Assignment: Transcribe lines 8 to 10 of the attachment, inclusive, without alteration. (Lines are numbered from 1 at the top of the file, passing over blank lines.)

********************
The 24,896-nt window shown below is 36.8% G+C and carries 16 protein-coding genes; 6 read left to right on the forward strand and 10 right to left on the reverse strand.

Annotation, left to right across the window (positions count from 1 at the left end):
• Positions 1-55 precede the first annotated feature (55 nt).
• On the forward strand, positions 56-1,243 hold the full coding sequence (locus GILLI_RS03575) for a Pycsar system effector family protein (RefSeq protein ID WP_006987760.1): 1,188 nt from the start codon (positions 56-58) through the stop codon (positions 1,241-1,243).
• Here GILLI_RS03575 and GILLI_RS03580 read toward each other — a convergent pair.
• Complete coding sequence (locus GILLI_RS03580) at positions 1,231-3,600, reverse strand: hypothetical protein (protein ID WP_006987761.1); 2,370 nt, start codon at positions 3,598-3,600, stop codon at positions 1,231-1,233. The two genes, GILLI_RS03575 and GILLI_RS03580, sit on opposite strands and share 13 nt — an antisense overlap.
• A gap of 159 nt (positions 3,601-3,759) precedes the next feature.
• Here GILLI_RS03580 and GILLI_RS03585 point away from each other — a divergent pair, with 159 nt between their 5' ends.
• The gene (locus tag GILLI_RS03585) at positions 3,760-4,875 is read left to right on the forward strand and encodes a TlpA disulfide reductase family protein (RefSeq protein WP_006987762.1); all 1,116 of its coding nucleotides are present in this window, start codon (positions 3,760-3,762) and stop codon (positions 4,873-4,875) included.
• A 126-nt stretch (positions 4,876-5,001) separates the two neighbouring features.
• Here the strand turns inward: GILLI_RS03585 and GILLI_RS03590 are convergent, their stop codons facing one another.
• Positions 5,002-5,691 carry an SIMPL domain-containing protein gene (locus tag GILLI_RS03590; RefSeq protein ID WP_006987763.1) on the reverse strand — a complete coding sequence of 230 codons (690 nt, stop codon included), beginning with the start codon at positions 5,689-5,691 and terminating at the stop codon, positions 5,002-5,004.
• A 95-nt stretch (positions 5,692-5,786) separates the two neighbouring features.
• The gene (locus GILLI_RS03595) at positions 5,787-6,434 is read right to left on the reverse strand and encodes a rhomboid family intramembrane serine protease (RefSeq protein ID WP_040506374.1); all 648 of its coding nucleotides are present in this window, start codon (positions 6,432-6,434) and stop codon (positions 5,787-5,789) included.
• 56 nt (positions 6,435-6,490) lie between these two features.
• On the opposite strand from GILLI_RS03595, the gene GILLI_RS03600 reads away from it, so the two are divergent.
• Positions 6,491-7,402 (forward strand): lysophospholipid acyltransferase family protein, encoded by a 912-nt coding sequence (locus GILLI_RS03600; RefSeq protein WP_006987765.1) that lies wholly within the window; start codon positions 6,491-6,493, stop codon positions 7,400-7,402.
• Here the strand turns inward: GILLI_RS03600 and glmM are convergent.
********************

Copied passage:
• Here GILLI_RS03580 and GILLI_RS03585 point away from each other — a divergent pair, with 159 nt between their 5' ends.
• The gene (locus tag GILLI_RS03585) at positions 3,760-4,875 is read left to right on the forward strand and encodes a TlpA disulfide reductase family protein (RefSeq protein WP_006987762.1); all 1,116 of its coding nucleotides are present in this window, start codon (positions 3,760-3,762) and stop codon (positions 4,873-4,875) included.
• A 126-nt stretch (positions 4,876-5,001) separates the two neighbouring features.